In his 1948 book, “How to Stop Worrying and Start Living,” Dale Carnegie titled one chapter, If You Have a Lemon, Make A Lemonade. That advice has been passed down through the years to anyone facing a tough situation.
How do you take something that’s bad and turn it into a positive? The metaphor is apt for commercial real estate owners today, many of whom are stuck with piles of lemons.
Rental rates and asset values have fallen to staggering lows, while snowballing vacancy has sapped income from commercial projects across property types and markets. And with local governments determined to maximize revenue from shrinking tax bases, it is more important than ever that property owners know the best recipes to minimize tax bills.
Imagine an intersection with four 150,000-sq.-ft. office buildings, one on each corner. The four buildings are physically identical, but have economic incongruities that could result in significantly different property taxation. These differences include vacancy rates, current rents, lengths of leases, creditworthiness of tenants and recent financing transactions.
Building A’s rents average $25 per sq. ft., which is $5 more than the market average of $20 per sq. ft. But its leases with above-market rents will be ending sooner than the average lease in the other buildings at the intersection. Building A is 90 percent occupied, versus the market average of 80 percent.
If a tax assessor values the property using the actual contract rents, current occupancy and a capitalization rate obtained from a national survey, the property owner might well suffer excessive taxation. Arguing for a few adjustments to that calculation might substantially reduce Building A’s taxes.
The law of the jurisdiction might authorize a valuation that uses market rent, rather than above-market contract rents. Furthermore, leases that will be ending soon could justify a capitalization rate that is much higher than that reported in a national survey; rates from national surveys often are derived from fully leased, stabilized properties and not ones that soon could have significant vacancy.
If Building A’s value is assessed according to its superior attributes and taxed at 2.5 percent of market value, its taxes would be more than $520,000 (see chart). If, however, its valuation is similar to a building with market attributes, its taxes would be around $360,000, almost 30 percent less.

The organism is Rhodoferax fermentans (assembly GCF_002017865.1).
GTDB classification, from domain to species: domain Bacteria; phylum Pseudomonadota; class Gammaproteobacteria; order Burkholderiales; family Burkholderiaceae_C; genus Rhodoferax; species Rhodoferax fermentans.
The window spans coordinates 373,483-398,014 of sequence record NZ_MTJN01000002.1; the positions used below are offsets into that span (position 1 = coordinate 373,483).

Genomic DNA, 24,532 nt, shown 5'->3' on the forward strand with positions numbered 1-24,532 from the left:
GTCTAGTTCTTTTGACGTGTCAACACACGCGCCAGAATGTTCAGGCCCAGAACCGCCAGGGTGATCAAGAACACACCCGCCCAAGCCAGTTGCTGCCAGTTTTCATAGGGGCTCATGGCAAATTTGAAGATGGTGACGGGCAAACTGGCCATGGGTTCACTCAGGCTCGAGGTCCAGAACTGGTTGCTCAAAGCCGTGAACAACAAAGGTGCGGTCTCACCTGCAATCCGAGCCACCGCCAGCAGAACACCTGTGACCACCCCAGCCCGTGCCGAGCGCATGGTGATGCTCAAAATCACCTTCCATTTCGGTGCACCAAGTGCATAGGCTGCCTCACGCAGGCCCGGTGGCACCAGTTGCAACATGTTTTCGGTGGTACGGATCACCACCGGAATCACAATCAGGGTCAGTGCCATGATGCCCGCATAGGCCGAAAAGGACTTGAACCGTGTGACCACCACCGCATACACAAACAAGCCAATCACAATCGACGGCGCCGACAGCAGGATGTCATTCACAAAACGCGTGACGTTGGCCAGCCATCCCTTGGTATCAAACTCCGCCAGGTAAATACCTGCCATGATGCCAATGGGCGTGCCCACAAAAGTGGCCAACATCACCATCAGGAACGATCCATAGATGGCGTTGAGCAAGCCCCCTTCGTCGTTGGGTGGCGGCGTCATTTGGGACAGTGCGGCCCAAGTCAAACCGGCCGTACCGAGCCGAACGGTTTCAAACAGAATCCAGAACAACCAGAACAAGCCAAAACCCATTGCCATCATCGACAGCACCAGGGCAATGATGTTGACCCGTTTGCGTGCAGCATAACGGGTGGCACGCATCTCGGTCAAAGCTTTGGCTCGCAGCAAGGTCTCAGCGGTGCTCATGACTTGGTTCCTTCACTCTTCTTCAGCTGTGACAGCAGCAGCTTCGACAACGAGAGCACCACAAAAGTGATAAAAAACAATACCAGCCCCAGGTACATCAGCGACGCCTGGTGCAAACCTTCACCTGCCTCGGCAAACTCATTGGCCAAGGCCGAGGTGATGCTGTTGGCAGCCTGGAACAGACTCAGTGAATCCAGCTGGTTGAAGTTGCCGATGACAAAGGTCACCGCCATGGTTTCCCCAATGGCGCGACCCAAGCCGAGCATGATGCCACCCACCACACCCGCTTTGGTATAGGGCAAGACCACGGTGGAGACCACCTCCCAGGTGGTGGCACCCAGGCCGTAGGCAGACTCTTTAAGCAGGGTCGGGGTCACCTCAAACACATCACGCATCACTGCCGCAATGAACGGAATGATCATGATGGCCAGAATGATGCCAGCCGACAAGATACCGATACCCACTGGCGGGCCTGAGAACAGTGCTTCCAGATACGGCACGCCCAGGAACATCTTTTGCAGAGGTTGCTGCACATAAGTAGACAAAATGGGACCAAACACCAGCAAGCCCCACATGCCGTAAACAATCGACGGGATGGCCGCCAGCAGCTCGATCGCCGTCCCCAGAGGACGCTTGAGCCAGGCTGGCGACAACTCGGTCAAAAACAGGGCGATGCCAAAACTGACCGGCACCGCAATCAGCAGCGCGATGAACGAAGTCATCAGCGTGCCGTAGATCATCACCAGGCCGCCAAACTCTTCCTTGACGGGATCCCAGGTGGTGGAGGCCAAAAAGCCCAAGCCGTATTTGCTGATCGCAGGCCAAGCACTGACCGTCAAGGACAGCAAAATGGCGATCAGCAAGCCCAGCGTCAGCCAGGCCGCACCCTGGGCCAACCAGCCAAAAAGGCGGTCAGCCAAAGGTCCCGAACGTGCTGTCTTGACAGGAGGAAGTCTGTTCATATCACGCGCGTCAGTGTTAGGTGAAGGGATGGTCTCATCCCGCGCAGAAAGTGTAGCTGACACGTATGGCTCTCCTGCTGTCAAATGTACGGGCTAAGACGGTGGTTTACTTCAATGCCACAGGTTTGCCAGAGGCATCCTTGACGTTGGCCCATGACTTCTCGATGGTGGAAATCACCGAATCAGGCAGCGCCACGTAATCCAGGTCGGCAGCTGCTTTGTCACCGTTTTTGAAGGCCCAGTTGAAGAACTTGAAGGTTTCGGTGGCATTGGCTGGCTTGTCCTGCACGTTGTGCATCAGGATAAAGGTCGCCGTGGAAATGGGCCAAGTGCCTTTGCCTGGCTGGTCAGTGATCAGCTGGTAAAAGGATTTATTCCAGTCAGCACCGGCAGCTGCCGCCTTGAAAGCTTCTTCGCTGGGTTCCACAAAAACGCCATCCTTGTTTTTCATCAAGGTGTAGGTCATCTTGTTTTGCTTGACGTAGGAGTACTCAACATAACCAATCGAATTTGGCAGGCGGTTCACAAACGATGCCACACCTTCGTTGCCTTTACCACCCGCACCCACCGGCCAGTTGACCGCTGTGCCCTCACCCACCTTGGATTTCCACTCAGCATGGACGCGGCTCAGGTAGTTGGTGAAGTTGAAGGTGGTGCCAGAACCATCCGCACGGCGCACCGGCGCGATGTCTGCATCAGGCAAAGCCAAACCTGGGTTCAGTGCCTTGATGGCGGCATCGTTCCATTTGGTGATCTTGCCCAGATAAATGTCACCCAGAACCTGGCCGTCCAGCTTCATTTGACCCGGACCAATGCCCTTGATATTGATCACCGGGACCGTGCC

Building B has the market’s average vacancy rate of 80 percent and the same, above-market rents as Building A. The property recently sold in a sale-leaseback transaction that priced the building above its assessment.
As with Building A, the applicable law might provide for using market rents in the assessment. Additionally, the sale-leaseback transaction price doesn’t preclude a lower assessed value. Some state supreme courts have recognized that sale-leasebacks are simply financing transactions and should not be used to value properties for taxation.
Buildings C and D both have below-market average rents of $15 per sq. ft. Building C has accepted tenants with greater credit risk to achieve 90 percent occupancy. Building D is in the worst shape, with below-market rents and a below-market 70 percent occupancy rate.
Certainly any tax appeal for Building D would rely on the property’s below-market rents and occupancy. Additionally, the taxpayer may be able to show that these problems warrant a higher capitalization rate, which also would reduce the property’s indicated value and taxes.
To the extent that Building C, like Building D, has below-market rents, the same holds true. With the above-market occupancy, the owner of Building C will need to determine whether the jurisdiction would accept a valuation that uses market vacancy, and if not, seek an adjustment based on the greater likelihood of defaults.
Dale Carnegie also wrote, “We all have possibilities we don't know about.” Well-advised property owners, too, may learn of possibilities for property tax reductions they didn’t know about.
Stewart Mandell is a partner in the law firm of Honigman Miller Schwartz and Cohn LLP, the Michigan member of American Property Tax Counsel (APTC).